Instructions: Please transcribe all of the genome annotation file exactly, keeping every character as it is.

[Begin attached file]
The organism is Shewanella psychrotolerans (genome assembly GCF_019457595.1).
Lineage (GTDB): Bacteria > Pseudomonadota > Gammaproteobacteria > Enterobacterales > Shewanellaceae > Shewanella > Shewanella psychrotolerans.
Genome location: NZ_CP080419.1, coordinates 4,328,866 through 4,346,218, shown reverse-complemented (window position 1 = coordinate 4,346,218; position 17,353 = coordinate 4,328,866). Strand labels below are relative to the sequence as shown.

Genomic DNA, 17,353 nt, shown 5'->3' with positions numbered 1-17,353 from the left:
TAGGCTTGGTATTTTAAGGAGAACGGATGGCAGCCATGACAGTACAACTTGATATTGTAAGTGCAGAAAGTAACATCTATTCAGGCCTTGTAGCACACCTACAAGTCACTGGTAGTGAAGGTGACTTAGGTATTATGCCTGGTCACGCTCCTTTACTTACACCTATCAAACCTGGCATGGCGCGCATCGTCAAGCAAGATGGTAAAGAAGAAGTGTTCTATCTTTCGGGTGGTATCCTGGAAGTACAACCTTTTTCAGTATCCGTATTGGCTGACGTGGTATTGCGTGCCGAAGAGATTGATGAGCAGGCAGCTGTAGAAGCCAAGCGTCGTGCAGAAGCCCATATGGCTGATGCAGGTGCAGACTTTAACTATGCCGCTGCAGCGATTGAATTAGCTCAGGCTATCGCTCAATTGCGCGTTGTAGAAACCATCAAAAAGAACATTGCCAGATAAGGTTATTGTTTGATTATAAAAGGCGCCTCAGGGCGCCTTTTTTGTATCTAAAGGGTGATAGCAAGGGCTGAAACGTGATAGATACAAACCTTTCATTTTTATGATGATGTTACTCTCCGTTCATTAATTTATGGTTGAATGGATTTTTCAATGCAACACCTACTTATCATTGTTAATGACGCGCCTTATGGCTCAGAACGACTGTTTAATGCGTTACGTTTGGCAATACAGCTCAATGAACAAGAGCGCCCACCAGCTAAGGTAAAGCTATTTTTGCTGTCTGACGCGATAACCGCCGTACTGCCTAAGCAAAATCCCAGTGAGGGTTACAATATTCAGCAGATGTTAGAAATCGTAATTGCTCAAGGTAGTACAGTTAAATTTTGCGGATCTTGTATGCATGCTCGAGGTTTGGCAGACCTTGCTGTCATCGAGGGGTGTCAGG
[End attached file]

The organism is Shewanella psychrotolerans (genome assembly GCF_019457595.1).
Lineage (GTDB): Bacteria > Pseudomonadota > Gammaproteobacteria > Enterobacterales > Shewanellaceae > Shewanella > Shewanella psychrotolerans.
Genome location: NZ_CP080419.1, coordinates 4,328,866 through 4,346,218, shown reverse-complemented (window position 1 = coordinate 4,346,218; position 17,353 = coordinate 4,328,866). Strand labels below are relative to the sequence as shown.

Genomic DNA, 17,353 nt, shown 5'->3' with positions numbered 1-17,353 from the left:
TAGGCTTGGTATTTTAAGGAGAACGGATGGCAGCCATGACAGTACAACTTGATATTGTAAGTGCAGAAAGTAACATCTATTCAGGCCTTGTAGCACACCTACAAGTCACTGGTAGTGAAGGTGACTTAGGTATTATGCCTGGTCACGCTCCTTTACTTACACCTATCAAACCTGGCATGGCGCGCATCGTCAAGCAAGATGGTAAAGAAGAAGTGTTCTATCTTTCGGGTGGTATCCTGGAAGTACAACCTTTTTCAGTATCCGTATTGGCTGACGTGGTATTGCGTGCCGAAGAGATTGATGAGCAGGCAGCTGTAGAAGCCAAGCGTCGTGCAGAAGCCCATATGGCTGATGCAGGTGCAGACTTTAACTATGCCGCTGCAGCGATTGAATTAGCTCAGGCTATCGCTCAATTGCGCGTTGTAGAAACCATCAAAAAGAACATTGCCAGATAAGGTTATTGTTTGATTATAAAAGGCGCCTCAGGGCGCCTTTTTTGTATCTAAAGGGTGATAGCAAGGGCTGAAACGTGATAGATACAAACCTTTCATTTTTATGATGATGTTACTCTCCGTTCATTAATTTATGGTTGAATGGATTTTTCAATGCAACACCTACTTATCATTGTTAATGACGCGCCTTATGGCTCAGAACGACTGTTTAATGCGTTACGTTTGGCAATACAGCTCAATGAACAAGAGCGCCCACCAGCTAAGGTAAAGCTATTTTTGCTGTCTGACGCGATAACCGCCGTACTGCCTAAGCAAAATCCCAGTGAGGGTTACAATATTCAGCAGATGTTAGAAATCGTAATTGCTCAAGGTAGTACAGTTAAATTTTGCGGATCTTGTATGCATGCTCGAGGTTTGGCAGACCTTGCTGTCATCGAGGGGTGTCAGG